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Key Takeaways: The State of Partner Ops and Programs Report

Learn the key takeaways from HubSpot’s 2022 The State of Partner Ops and Programs Report & what they mean for your program.
Key Takeaways of The State of Partner Ops and Programs Repor
Published on
December 1, 2022


Christmas came a little early this year when HubSpot announced the release of The State of Partner Ops and Programs Report, a detailed breakdown of the impact partnership ecosystems have had on companies in 2022. 

Now, if you’re a data nerd/HubSpot enthusiast like we are, you know that this baby is chock-full of mindblowing statistics about all things partnerships. 

And while the authors—Scott Brinker, Asher Mathew, Jay McBain, and Kelly Sarabyn—did a fabulous job of presenting the data in a straightforward way, for those not so into reading survey findings, it’s probably not your first choice for reading materials. 

This is why we wanted to take some time to drill down to and organize the key lessons to be learned from this important report and, most importantly, what they mean for your program. 

What is The State of Partner Ops and Programs Report?

The 94-page report includes insights into the wins, losses, goals, and struggles of partnerships, particularly partner operations, program design, and strategy. It also includes a section of curated essays from other contributors providing other perspectives on the data.  

The data is derived from a survey of over 650 partner professionals and executives from August 24 to September 23, 2022. As the authors share of their research methodology: 

  • This survey was conducted online. 
  • It survived 664 professionals who have knowledge of the partnerships or channel function at their organization completed the survey. 
  • Responses that did not answer the majority of the questions were not included in the data. 
  • The organizations represented employed from 0-50 (37%), 51-200 (19%), 201-500 (14%), 501-2,000 (14%), to 2,001 and over people (16%).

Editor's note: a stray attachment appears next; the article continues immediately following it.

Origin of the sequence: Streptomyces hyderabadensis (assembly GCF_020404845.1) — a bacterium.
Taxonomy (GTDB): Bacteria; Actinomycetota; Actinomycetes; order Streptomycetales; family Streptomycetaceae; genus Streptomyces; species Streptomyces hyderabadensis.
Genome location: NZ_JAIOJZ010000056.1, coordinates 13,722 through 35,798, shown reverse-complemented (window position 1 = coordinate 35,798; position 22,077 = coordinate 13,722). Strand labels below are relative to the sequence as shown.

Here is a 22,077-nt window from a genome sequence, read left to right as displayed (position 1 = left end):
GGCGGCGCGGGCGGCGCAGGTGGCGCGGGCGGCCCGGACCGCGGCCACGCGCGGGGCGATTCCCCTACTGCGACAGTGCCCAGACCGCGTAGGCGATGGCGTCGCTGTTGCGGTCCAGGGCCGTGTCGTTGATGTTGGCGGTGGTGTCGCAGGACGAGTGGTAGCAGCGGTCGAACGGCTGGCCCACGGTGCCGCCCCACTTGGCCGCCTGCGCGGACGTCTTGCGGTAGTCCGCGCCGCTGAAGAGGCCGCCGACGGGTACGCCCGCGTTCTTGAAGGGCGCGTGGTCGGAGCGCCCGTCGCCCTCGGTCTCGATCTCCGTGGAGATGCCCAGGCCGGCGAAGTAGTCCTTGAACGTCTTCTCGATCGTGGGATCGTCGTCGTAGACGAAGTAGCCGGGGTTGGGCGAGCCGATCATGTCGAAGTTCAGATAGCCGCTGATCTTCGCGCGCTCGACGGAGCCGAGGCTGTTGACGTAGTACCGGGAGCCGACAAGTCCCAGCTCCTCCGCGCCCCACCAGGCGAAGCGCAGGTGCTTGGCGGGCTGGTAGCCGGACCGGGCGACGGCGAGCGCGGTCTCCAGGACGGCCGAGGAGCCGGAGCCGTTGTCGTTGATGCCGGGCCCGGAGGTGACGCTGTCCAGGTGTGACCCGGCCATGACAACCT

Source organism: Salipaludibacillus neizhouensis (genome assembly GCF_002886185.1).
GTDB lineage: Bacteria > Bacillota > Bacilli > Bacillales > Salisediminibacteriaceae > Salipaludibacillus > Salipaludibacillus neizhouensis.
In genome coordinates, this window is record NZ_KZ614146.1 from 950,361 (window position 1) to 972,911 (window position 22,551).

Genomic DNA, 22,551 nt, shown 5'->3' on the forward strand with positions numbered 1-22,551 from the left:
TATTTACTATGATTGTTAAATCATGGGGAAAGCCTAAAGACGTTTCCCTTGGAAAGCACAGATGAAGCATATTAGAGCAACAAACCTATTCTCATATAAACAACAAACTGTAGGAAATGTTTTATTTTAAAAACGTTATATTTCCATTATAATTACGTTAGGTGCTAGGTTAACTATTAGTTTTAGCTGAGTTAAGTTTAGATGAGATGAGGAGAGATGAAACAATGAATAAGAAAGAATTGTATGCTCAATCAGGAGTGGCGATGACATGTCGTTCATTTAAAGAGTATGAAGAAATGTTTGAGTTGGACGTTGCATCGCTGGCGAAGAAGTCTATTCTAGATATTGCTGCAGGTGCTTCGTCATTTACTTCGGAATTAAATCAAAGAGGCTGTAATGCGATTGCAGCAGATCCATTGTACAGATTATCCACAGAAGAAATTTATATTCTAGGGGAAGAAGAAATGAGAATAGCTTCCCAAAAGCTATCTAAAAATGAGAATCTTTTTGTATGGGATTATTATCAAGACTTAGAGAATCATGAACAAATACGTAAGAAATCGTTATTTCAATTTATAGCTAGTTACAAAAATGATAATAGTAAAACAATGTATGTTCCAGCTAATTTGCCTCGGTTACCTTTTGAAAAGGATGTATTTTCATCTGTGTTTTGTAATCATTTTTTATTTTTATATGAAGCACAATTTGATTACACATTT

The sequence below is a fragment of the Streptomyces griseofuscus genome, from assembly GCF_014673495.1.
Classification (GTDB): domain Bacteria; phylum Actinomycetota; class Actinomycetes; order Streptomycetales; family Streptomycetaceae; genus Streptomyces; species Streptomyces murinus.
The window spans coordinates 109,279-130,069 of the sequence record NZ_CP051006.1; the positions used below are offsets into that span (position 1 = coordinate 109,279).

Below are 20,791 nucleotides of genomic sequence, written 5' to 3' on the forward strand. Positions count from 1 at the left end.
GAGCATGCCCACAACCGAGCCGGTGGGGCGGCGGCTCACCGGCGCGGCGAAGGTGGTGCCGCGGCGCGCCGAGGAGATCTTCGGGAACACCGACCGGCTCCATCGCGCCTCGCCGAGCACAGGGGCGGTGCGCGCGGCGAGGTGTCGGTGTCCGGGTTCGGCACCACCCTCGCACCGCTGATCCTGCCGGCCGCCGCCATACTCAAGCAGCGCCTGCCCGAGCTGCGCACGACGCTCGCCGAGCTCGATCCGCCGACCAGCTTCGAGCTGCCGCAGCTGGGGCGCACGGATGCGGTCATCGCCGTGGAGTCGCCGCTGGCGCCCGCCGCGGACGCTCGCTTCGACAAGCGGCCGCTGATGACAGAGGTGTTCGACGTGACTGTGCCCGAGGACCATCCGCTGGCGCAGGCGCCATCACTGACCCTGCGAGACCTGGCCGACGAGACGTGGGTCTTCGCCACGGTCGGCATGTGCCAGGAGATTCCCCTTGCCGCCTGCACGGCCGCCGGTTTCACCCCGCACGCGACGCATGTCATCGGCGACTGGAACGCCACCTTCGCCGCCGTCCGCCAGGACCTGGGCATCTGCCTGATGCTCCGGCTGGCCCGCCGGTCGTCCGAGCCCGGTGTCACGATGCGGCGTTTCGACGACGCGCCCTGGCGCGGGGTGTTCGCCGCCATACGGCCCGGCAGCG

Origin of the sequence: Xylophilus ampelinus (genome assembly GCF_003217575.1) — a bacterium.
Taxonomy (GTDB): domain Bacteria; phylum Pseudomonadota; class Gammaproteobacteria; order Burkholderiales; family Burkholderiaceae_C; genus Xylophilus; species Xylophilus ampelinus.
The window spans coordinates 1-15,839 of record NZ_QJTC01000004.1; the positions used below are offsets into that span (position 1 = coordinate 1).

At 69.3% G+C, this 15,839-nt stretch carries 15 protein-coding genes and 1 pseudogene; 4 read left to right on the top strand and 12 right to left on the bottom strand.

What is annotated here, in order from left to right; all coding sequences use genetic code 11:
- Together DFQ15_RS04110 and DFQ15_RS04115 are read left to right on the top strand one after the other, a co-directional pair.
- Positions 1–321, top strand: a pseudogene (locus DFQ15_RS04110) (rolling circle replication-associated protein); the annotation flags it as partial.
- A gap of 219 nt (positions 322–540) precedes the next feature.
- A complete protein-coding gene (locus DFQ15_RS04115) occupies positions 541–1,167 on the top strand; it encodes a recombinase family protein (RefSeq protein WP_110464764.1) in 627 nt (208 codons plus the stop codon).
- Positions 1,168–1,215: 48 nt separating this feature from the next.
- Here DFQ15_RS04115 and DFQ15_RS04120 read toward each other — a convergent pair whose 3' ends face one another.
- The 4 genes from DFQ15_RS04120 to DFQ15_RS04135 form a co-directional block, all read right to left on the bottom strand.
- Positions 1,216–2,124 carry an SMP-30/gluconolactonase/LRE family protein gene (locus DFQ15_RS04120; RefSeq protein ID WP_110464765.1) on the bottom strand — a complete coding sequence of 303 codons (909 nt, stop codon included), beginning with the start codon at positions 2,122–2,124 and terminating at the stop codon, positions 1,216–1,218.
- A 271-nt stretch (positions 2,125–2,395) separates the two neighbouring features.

• 67% were headquartered in NAM, 25% in EMEA, 6% in APAC, and 2% in LATAM. 
  • The seniority of the respondents was 13% C-suite, 15% executives, 46% managers, and 26% individual contributors. 
  • 64% were in computer software, 21% in services, 7% in media, 4% in telecom, 2% in computer hardware, and 4% in other industries. 

Key Takeaways 

Now that we know what the report is and how it was created, let’s get to the fun part: what it has to teach us. Here are the key takeaways from The State of Partner Ops and Programs Report and how they can directly impact your partnership efforts. 

Partnerships are Driving Major Revenue 

It’s not at all surprising that companies are bringing in major bucks with their partner programs. HubSpot shares that “49.4% of organizations attribute 26% or more of their revenue to partners.” 

What is surprising, however, are the factors that are impacting companies to have more partner-led revenue than others. Let’s take a closer look at these factors:

Source: HubSpot

While some of these factors are not feasible for SMBs, including the most impactful factor of having 5 or more full-time partner ops employees, we can find a common (and more doable) thread throughout the responses: Investment

This doesn’t necessarily mean solely monetary investment but strategic, company-wide investment. Companies prioritizing partnerships in actionable ways (hires, partnership tech, and C-level buy-in) are seeing higher ROIs from their partnerships. 

What You Can Do

Here are some actions you can take today to make sure you are getting the most revenue possible from your partnerships: 

  • Consider hiring one dedicated Partner Manager for your program. 
  • Find partnership technology, such as Kiflo PRM, that can grow with your program, assist your partnership team in organizing and scaling the program, and can relieve your team of manual tasks. 
  • Give your full support. If you are a CEO or supervisor, educate yourself on the importance and interworkings of partnerships, and then align your teams. Your program will only work if everyone sees its value. 

Successful Programs Have Common Characteristics

Because so many companies are finding high returns with partnerships, everyone wants to give it a try. The report explains that “77.6% of all organizations and 92.6% of enterprise companies have a partner program.” That is a lot of partner programs, which means more competition and, therefore, that some programs are much more successful than others. 

So, how are those organizations driving 26% or more revenue from partners doing it? How are they structuring their programs to stay competitive and appealing to partners?